And all this is happening in the most crucial food production time of year — spring.

Turning Diplomacy Into The Art of Wisdom

Diplomacy has alway been conceived as the art of mitigating conflicts and fostering mutual cooperation. Today, more than ever, we need this art in support of common well-being and collective prosperity, to ensure democratic access to resources and to create the basis for integral ecological regeneration.

Instead, along with the difficulties triggered by the pandemic, to the advancement of malnutrition and food insecurity, and to the race against time to meet climate goals and combat environmental degradation, additional challenges now complicate the global landscape. New keywords such as food and energy self-sufficiency are threatening political and diplomatic agendas to abrupt alterations, with coal power plants and the fossil fuel industry ready to be supported again regardless of the Glasgow Declaration principles.

This is because food diplomacy cannot be conceived in isolation but is woven into climate diplomacy, water diplomacy, energy diplomacy, and even new emerging trends such as hydrogen diplomacy.

New skills and talents are then required of today’s modern diplomats: flexibility in action and mindset, creativity, transparency, long-term vision, integrity, gl-ocal approaches, to adequately balance the needs of the planet and its people, at the international, regional, and local levels.

If we stop to think about it, at the foundation of every form of life there are common rules and values from which diplomacy should start again. It should not be a s surprise, then, if transparent institutions, inclusive, participatory, and representative decisions, and reduction of all forms of violence are pillars included both within SDG 16, to maintain peaceful and inclusive societies, and in the conservation and sustainable management of natural resources.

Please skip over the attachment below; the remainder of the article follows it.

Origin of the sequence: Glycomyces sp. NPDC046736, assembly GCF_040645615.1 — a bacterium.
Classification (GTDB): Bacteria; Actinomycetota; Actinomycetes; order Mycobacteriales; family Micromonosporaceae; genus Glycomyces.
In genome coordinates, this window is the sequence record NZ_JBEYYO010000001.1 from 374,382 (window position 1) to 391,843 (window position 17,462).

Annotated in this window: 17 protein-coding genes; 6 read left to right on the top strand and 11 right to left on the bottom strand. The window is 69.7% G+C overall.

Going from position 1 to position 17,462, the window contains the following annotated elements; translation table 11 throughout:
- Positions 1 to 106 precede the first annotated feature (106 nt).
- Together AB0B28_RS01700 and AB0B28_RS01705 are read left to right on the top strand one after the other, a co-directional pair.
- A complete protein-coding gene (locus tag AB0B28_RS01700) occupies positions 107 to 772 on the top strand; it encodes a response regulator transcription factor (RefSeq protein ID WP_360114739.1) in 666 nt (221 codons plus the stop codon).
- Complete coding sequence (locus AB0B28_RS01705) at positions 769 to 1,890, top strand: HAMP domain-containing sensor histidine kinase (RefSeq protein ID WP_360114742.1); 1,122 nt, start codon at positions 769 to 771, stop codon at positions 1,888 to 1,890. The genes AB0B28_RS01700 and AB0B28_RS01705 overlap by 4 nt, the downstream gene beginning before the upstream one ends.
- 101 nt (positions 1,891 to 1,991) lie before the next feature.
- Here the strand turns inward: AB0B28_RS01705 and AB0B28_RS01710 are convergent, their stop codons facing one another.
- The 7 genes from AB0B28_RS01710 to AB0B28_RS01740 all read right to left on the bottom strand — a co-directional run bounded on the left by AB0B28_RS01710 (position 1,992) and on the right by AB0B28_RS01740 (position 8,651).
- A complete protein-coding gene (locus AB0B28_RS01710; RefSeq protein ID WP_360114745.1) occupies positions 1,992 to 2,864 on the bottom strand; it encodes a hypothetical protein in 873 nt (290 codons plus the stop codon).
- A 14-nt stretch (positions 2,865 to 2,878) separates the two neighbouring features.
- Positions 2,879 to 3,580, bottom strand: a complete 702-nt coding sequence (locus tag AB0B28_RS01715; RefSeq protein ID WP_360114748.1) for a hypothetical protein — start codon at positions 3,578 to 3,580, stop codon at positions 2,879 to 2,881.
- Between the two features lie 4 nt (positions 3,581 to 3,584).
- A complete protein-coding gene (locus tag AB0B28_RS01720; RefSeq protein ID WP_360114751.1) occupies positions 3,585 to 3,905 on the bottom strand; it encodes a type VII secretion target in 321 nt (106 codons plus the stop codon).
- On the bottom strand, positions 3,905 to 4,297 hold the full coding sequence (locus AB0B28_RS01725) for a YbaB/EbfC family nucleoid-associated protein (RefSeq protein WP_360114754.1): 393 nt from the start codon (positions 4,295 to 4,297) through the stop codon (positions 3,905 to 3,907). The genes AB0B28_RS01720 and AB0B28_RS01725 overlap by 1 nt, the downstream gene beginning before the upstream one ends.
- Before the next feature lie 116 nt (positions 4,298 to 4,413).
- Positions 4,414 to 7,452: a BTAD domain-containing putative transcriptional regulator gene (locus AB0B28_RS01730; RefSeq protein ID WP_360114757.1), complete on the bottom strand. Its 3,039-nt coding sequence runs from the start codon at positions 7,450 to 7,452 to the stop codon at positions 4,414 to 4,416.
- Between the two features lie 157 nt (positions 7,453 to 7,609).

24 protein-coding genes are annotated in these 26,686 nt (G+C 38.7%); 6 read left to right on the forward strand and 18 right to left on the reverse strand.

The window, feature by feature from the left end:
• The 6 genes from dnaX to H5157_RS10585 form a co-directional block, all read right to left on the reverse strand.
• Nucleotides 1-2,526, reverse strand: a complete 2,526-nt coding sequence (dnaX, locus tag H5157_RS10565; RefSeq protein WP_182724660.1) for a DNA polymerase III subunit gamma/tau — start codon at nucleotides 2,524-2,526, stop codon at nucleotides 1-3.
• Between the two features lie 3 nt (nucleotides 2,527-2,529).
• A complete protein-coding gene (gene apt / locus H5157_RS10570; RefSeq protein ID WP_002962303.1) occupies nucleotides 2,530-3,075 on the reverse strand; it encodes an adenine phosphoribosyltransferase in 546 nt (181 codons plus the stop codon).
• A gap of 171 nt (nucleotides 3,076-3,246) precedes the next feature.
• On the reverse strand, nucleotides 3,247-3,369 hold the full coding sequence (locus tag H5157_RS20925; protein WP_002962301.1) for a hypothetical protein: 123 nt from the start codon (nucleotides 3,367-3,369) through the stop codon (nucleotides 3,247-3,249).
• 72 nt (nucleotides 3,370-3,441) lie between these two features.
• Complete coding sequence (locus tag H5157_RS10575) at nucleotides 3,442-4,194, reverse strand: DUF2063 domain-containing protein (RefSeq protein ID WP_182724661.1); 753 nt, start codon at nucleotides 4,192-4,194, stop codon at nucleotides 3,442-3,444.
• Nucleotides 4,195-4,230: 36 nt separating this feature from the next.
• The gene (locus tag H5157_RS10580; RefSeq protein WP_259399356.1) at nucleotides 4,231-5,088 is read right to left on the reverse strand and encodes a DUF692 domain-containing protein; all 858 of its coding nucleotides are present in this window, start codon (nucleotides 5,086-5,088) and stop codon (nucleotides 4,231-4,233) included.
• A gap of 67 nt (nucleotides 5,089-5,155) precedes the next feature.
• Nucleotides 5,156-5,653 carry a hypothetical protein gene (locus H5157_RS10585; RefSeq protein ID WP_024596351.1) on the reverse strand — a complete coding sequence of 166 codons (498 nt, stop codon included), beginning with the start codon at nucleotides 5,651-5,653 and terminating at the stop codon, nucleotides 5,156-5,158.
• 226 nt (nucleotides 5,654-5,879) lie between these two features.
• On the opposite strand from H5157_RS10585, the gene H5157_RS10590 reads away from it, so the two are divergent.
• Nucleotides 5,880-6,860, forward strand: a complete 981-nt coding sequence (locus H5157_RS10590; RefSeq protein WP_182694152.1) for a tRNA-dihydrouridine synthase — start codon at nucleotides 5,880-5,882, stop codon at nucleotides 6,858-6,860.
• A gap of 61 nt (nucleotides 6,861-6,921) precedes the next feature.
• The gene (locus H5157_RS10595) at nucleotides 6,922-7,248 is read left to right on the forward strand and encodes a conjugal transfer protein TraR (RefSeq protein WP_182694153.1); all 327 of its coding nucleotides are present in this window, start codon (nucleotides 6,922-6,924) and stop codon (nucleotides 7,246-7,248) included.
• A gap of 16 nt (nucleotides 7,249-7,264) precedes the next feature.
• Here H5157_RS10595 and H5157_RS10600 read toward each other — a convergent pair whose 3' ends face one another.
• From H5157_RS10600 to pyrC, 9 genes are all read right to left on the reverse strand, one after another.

Diplomacy is now asked to put more wisdom into action, intended as the art of achieving a common good. This means finding a balance and equilibrium between different interests and timeframes, understanding the intricacies of complexity. It cannot be achieved in isolation or through a siloed approach.

Partnership: The Power of Collective Effort

Only through a mutual collaboration based on a spirit of global solidarity is it possible to promote lasting peace and, in cascade, all its derivative conditions: environmental health, access to food and natural resources, robust ecosystem services, economic prosperity, collective and individual well-being — including mental well-being.

After all, increasing studies and research focusing on biophilia and collective unconsciousness are now clearly identifying the direct relationship between individual mental health, psychic health of society, and state of natural environment. From this entangled bond, we have the chance to put into action win-win solutions for all: people, planet, prosperity, and peace, if we only decide to act together, by sharing knowledge, expertise, technology, and financial resources. Unity is strength.

This is particularly true given the challenges the global agri-food systems are facing today: ensuring food security and nutrition for all, supporting human sustenance, boosting equality and resilience, advancing mitigation and adaptation to climate change which, even before all the disruption happening today, requires a collective effort.